On Wednesday, President Joseph Biden handed sociologist Alondra Nelson interim leadership of the White House Office of Science and Technology Policy. Nelson currently serves as OSTP’s deputy director for science and society; she fills in for geneticist Eric Lander, who stepped down on February 7 after allegations he bullied subordinates became public.
Biden has been vocal in championing science and raised OSTP to cabinet level a year ago when he announced the nominations of Lander and Nelson. Nelson’s appointment and her position were key moments for social and behavioral science – she became the highest-ranking social scientist to serve as a social scientist in the Executive Branch while the position she accepted had grown from the less-senior assistant director for social, behavioral and economic sciences (a job then-President Trump never filled).
On Wednesday, Biden also named the just-retired head of the National Institutes for Health, Francis Collins, to perform the duties of science adviser to the president and co-chair of the President’s Council of Advisors on Science and Technology. Both Nelson and Collins will serve until permanent leaders for the posts are nominated and confirmed.
Nelson has been seen as a frontrunner for the permanent position, Politico opined last week: “As the current deputy director for science and society at OSTP, Nelson’s name surfaced over and over again on [February 8]. She heads a new division at the agency focused on the societal impacts of emerging technologies and diversity in science and tech — two key priorities for the Biden administration.“ Nonetheless, putting a social scientist in the nation’s top science advisory position would be a major step for a job that has always been given to a STEM scientist.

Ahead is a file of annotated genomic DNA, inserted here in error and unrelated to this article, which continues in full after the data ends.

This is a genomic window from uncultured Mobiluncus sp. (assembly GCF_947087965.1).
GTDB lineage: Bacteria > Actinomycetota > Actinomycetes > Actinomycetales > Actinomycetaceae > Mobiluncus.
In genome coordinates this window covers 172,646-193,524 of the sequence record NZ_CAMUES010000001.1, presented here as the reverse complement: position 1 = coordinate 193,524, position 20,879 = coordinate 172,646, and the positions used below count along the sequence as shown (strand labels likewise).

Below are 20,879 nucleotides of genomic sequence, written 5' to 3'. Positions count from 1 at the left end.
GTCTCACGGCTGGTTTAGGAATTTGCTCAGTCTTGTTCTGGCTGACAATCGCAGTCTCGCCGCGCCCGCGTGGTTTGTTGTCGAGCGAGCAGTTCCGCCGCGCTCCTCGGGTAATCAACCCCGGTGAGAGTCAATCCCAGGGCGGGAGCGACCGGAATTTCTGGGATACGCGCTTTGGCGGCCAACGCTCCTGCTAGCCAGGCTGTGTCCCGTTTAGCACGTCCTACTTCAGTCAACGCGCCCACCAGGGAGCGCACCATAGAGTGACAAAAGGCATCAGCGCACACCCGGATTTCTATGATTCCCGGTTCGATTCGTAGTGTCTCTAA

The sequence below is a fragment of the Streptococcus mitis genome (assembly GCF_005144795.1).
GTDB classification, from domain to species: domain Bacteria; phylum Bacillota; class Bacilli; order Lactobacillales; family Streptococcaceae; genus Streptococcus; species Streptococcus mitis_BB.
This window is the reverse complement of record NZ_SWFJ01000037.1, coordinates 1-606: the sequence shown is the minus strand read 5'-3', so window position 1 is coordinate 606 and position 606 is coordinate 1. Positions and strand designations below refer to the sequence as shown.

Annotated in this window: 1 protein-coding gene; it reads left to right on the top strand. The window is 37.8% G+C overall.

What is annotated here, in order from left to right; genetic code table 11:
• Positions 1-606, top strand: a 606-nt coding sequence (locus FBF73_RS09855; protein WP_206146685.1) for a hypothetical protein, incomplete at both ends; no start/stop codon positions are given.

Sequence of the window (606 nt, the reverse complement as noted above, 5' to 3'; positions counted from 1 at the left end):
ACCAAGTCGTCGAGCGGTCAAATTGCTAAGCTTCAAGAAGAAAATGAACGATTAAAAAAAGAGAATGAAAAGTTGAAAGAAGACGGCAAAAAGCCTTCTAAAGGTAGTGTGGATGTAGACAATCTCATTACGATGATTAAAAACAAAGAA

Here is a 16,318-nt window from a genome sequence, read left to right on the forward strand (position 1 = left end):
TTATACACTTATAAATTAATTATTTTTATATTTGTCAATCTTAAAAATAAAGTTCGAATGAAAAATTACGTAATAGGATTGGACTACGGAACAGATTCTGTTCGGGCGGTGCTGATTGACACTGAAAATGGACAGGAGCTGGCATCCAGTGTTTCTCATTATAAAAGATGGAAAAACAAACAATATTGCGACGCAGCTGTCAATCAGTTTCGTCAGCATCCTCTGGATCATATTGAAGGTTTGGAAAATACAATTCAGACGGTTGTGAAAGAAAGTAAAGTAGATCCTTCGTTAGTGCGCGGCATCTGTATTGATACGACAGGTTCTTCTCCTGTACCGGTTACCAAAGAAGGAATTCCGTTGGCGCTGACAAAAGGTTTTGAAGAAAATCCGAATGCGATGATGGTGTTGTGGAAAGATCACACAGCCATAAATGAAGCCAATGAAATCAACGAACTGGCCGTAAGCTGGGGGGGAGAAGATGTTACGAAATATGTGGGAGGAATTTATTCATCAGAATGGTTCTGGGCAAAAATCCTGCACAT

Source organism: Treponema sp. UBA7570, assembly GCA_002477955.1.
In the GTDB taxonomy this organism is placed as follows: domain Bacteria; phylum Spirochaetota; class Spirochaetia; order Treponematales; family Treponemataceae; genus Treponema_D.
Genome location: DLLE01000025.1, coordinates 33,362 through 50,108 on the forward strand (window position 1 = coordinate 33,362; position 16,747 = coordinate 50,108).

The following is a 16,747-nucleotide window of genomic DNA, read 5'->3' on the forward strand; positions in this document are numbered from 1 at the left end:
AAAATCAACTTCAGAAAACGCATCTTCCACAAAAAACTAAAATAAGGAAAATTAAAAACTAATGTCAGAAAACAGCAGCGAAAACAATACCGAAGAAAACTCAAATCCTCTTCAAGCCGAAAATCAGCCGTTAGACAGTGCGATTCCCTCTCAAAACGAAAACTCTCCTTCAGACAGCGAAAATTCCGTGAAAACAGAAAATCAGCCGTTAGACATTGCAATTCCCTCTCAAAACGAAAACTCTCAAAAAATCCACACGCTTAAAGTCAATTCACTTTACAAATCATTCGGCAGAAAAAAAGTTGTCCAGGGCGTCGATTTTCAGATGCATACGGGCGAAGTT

In announcing the appointments, the White House noted that “Nelson has directed priority efforts to protect the integrity of science in the federal government, broaden participation in STEM fields, strengthen the U.S. research infrastructure, and ensure that all Americans have equitable access to the benefits of new and emerging technologies and scientific innovation.” She helped implement presidential directives on Restoring Trust in Government Through Scientific Integrity and Evidence-Based Policymaking and on Advancing Racial Equity and Support for Underserved Communities Through the Federal Government.
At the time she was nominated, Nelson was the president of the Social Science Research Council and Harold F. Linder Professor at the Institute for Advanced Study. She was previously professor of sociology at Columbia University, where she also served as the inaugural Dean of Social Science. “Alondra’s assumption of this role, so critical for our nation’s future, is testimony to her spectacular achievements as a scholar and her inspirational leadership across fields,” the Institute for Advanced Studies’s director David Nirenberg said. “She brings to the office a keen awareness of the ways in which social science can enrich and transform science policy.”
While those recent roles put a premium on her leadership skills, she has a strong background in research. As detailed in a 2020 Social Science Bites podcast, she’s also spent close to two decades unraveling the story of consumer genetic testing, accounts of which resulted in two of her books, Genetics and the Unsettled Past: The Collision of DNA, Race, and History and The Social Life of DNA: Race, Reparations, and Reconciliation after the Genome.